Tuesday, January 11, 2005

Culture and psychology

Yesterday on the BBC news hour, I heard a story about the tsunami disaster. It described an island of fishers who were now afraid to go back to sea, and their children who were afraid to go to school because it is near the water. I understand that the recent tsunami was much worse than any other natural phenomenon in recent history, but I'm surprised that these people's cultures don't include some teaching of the sea as both peaceful and violent, to prepare them for disasters. Mythology usually depicts sea gods and goddesses as capricious, often malicious. Poseidon made Ulysees wander the seas for years, and tried to flood Athens when its king chose Athena over Poseidon as patron. The Celtic sea gods, the Fomorii, were depicted as extremely violent. Even the Judeo-Christian God sent floods to kill everyone. Various cultures describe hidden horrors in the sea, from monsters to whirlpools, furious storms and the Bermuda triangle. It seems that all peoples that lived near the sea knew that it could be treacherous.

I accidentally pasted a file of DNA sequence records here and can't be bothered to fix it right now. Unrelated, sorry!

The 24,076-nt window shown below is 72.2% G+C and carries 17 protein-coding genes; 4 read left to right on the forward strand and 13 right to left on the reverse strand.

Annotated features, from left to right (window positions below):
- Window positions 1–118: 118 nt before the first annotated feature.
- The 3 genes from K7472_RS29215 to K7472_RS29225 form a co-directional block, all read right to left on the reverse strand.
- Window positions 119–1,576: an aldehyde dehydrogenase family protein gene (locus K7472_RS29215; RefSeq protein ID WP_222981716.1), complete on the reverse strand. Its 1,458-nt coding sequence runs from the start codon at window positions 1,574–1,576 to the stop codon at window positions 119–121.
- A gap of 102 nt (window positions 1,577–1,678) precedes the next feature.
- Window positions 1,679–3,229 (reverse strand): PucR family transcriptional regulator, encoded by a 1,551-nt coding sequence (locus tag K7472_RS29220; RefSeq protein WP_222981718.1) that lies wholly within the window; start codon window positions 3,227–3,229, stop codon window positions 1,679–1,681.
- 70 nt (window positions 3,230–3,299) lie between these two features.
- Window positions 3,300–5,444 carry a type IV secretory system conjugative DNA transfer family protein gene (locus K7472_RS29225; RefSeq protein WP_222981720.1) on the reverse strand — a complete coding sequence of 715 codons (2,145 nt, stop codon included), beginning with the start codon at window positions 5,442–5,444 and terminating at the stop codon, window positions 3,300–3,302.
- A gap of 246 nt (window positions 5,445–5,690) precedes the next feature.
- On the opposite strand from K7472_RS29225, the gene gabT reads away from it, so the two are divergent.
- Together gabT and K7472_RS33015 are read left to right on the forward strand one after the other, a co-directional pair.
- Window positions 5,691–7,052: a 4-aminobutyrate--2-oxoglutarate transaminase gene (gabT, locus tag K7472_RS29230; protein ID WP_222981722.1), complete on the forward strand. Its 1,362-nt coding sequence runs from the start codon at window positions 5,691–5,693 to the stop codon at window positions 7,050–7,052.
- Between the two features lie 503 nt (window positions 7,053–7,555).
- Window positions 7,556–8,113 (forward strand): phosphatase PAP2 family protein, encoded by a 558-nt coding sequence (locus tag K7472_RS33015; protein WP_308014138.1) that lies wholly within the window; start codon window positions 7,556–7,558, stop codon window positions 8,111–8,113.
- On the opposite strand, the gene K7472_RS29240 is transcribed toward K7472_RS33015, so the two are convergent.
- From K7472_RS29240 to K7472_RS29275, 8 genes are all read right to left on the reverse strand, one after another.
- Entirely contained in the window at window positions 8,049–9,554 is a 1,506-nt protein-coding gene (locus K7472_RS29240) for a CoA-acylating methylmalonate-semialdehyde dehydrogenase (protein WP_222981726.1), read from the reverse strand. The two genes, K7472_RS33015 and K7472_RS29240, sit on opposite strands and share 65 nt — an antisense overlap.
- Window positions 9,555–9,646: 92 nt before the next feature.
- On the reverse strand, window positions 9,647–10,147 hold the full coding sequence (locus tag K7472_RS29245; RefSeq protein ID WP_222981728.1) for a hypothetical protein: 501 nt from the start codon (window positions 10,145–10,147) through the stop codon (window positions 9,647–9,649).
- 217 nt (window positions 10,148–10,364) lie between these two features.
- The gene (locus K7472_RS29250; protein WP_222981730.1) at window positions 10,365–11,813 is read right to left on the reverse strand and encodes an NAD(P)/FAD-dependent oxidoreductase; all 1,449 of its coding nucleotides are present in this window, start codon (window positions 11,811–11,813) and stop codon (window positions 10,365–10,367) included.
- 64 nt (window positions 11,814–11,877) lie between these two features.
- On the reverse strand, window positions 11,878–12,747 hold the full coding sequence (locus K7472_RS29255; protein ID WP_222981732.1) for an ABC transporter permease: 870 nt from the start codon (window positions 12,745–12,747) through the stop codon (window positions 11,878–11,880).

I wonder if the homogeneity of cultures that has come about with the information age has killed the ability of cultural legends to prepare various peoples for tragedies that can befall them. Or perhaps it was the evangelism of Islam, Buddhism, and Christianity that destroyed these psychological ballistrades. These major religions were born in desert lands or the jungle, so they do not have a major focus on the treachery of the sea. Whatever the reason, I think the psychological impact of the tsunami shows the need for disparate local cultures, and the dangers of spreading belief systems beyond their birth places.

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